I popped off one of the Klusonny tuners and found the shaft diameter of the faux-Imperial fit fine, and that I wouldn't even have to remove the original bushings (which is good, because if the bushings were installed before the paint cured - likely in a lowish-end factory build - that's a great opportunity to chip out some finish).

However, there's a larger-diameter housing on the tuner casing, about 3/8" in depth, at the bottom of the shaft which wouldn't fit in the hole. Here's where the trouble always begins. There's almost no way with a drill of any sort to do a clean job of enlarging those holes. (At least not for me.) A drill bit either wants to catch (if you're running it slow) or just split out chunks of wood (if you're going fast). You wouldn't have to ask me how I know this if you saw the headstock of my Melody Maker, where GIANT washers mostly cover my handiwork.

A better tool is a hand-powered tapered reamer, which works more gradually and more smoothly. But it makes a tapered hole - which, OK, is probably fine for this purpose. But I don't have one.

Which left me trying to widen just the headstock-rear side of the hole with small round files. Yeahright.

Then I mic'ed the collar on the tuner for diameter, found a sharp bit to match, chucked it into the Ryobi, and tried turning it VERY slowly. That showed some progress. It would catch, I'd back out, then use the file to clean out the partially-removed wood. I didn't have to go very deep for the collar, and I test-fit the tuner frequently.

I got a couple holes done this way with only very minor chipping of the finish around the edges of holes which ended up reasonably circular. THEN (because I forgot to reverse the button on the drill from a previous back-out) I hit upon a Hint from Heloise that might make this worth reading. I just ran the drill backwards, and moved it gradually into and back out of the hole. This worked very well. I could run the drill at full speed (but, you know...carefully), and it neither caught in the wood nor took out chunks.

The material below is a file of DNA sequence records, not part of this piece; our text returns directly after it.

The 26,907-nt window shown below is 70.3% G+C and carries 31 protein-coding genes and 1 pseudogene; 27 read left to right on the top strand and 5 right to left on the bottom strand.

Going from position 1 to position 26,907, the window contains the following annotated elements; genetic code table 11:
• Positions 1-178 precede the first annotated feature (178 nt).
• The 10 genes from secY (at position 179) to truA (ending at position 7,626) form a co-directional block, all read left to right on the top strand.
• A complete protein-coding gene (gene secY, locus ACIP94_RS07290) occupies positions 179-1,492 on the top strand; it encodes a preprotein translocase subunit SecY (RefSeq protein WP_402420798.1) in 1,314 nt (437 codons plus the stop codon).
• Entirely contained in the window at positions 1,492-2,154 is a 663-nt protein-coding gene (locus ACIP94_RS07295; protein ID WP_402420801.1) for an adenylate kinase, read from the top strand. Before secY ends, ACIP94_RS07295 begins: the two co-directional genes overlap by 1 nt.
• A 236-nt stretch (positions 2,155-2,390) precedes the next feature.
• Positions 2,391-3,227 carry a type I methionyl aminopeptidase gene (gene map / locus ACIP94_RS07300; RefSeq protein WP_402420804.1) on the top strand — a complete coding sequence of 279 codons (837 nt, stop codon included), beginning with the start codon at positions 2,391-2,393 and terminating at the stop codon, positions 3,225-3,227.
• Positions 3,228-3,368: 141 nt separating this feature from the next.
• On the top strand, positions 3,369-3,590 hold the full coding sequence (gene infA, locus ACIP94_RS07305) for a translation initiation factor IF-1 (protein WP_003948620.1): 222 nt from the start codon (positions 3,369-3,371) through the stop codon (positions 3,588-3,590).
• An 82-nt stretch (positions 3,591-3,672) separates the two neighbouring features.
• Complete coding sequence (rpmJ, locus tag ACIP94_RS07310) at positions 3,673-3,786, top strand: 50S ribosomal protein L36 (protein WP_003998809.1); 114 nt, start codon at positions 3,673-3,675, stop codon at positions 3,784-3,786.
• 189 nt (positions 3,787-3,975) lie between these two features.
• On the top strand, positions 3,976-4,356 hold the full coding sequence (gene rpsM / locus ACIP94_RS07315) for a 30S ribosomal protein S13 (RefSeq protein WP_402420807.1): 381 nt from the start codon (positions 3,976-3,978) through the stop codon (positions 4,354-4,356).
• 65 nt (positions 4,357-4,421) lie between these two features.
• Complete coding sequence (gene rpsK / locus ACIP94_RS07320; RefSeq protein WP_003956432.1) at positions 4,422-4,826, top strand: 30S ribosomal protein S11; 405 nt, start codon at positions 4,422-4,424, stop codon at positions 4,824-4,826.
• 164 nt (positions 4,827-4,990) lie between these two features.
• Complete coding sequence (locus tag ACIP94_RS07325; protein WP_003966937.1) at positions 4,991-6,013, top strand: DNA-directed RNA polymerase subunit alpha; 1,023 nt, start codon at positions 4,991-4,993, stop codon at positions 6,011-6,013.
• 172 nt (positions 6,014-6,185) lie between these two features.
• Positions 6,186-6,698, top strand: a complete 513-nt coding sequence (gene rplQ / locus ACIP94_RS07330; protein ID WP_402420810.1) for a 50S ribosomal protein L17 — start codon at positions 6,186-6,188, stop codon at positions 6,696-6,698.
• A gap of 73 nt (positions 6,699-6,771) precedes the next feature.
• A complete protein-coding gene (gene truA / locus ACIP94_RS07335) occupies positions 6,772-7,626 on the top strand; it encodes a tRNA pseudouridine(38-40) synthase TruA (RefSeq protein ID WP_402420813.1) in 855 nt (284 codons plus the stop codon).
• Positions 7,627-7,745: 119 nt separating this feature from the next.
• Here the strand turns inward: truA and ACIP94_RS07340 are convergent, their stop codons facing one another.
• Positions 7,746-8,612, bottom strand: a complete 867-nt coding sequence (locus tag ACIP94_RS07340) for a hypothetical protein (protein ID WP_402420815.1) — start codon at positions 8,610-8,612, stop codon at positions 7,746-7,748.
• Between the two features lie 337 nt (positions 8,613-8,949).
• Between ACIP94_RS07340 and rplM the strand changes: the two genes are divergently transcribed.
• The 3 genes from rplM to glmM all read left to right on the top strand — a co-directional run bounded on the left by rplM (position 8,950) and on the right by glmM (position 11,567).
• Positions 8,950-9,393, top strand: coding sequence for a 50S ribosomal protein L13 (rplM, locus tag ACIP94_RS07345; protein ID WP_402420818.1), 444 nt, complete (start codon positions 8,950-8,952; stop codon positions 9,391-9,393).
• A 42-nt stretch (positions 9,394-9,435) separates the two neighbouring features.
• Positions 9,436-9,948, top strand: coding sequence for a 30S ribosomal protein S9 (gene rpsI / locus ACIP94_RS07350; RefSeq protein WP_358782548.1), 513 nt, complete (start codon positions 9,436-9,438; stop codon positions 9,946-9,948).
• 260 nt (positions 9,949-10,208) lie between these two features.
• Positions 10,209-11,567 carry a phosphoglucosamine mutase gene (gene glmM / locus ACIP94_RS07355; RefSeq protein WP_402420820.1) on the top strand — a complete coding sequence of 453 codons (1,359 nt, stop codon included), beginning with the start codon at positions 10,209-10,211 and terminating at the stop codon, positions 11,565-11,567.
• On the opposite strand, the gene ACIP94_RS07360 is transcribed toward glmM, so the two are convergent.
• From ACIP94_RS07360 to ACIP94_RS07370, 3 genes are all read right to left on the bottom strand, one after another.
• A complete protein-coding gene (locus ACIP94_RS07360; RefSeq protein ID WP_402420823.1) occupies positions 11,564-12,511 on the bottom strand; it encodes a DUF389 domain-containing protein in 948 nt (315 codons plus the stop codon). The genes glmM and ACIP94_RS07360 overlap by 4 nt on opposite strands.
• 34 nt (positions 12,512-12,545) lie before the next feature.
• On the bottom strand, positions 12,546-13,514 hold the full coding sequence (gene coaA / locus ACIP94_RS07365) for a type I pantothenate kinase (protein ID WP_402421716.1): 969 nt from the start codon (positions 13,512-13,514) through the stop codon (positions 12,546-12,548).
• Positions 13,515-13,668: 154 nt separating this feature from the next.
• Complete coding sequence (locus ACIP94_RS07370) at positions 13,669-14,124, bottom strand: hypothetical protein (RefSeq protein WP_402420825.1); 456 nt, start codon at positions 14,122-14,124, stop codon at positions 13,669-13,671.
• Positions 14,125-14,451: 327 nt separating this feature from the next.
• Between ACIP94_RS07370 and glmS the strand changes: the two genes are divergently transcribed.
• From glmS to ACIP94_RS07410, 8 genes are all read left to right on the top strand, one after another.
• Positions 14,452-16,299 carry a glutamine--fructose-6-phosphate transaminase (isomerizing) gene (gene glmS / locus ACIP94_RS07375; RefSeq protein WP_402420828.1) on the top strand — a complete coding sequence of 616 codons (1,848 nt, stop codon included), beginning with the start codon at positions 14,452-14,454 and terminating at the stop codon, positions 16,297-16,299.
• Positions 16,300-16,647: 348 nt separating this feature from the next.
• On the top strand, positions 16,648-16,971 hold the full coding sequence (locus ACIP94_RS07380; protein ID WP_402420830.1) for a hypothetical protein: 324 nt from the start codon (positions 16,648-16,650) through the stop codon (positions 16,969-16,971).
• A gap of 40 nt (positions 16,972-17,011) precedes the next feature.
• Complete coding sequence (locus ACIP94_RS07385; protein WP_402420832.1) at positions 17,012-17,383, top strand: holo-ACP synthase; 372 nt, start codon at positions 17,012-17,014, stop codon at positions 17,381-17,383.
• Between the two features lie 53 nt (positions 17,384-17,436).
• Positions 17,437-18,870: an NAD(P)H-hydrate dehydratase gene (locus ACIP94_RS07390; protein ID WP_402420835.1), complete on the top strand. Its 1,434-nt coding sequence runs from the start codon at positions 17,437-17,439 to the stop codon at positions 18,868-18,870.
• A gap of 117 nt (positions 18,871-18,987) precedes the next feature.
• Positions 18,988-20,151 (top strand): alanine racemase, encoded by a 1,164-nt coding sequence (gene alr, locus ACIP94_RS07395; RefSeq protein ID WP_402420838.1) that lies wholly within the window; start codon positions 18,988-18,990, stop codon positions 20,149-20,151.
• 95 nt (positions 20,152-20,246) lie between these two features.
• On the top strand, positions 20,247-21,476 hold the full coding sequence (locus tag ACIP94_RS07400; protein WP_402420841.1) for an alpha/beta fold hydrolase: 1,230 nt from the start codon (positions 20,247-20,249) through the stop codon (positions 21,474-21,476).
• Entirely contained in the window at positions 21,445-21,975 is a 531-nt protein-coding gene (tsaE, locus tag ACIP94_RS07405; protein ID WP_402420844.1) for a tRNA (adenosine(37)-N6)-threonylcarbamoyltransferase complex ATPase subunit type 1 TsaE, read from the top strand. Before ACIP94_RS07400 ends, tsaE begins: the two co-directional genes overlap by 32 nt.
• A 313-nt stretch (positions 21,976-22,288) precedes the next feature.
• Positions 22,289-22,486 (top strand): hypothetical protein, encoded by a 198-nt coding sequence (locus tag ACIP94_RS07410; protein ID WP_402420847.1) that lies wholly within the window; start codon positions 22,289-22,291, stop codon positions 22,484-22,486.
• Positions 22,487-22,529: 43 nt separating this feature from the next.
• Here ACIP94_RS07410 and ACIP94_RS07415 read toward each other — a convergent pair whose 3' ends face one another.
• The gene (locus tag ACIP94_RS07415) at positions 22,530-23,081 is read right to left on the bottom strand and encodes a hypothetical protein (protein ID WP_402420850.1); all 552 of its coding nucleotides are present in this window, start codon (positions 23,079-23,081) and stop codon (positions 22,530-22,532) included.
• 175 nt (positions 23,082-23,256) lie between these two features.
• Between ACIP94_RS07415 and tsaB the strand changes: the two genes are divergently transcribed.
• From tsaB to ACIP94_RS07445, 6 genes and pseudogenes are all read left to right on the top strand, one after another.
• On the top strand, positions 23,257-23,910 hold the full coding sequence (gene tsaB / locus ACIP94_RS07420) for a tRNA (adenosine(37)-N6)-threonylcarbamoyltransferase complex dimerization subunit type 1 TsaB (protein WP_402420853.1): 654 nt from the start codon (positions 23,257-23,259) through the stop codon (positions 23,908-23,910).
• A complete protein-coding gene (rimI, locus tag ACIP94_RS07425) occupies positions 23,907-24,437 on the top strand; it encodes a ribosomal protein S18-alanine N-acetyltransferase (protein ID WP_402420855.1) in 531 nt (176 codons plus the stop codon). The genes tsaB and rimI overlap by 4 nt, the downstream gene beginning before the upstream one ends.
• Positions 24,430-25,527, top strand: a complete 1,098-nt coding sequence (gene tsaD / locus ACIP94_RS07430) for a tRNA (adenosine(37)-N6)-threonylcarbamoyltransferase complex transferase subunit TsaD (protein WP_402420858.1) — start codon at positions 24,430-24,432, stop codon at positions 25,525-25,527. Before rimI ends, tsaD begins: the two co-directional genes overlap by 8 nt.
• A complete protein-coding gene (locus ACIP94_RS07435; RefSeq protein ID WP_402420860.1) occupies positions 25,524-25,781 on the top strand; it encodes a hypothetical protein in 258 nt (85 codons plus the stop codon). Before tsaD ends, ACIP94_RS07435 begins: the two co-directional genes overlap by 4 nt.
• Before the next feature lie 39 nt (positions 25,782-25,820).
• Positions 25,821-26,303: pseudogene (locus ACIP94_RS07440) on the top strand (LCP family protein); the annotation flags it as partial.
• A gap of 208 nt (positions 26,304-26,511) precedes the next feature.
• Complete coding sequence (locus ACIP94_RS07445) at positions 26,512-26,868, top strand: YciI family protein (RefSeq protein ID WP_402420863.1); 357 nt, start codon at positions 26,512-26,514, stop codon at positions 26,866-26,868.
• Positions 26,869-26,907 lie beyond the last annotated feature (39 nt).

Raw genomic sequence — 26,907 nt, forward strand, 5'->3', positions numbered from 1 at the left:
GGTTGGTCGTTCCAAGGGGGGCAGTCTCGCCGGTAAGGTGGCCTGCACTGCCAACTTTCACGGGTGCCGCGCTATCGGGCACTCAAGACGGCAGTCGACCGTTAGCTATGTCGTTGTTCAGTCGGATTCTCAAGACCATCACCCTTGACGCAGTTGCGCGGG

It did, however, slightly chatter the finish around the edges of the holes. So by the last couple of holes, I used the little round file to remove finish from around the edge before going in with the reversed drill. Next time I'll have a strategy from the git-go.

The Fauxperials eventually all fit nicely in the holes. The shafts are a couple mm shorter than the original Klusnots, and I was worried about having enough shaft to wind string onto - but I checked the low E before doing the rest of the tuners, and it was fine.

The screw holes in the housings of the tuners almost miraculously lined up with the originals. (The middle tuners on both sides a little less well, so that I stuffed toothpicks in the original holes - which I could still just see through the holes - and threaded the screw in kinda between new wood and the edge of the old holes.) The tuner housings cover any unsightliness from either shaft-hole reaming or screw-hole leftovers, but indentations of the Klusnots' little cleats remain.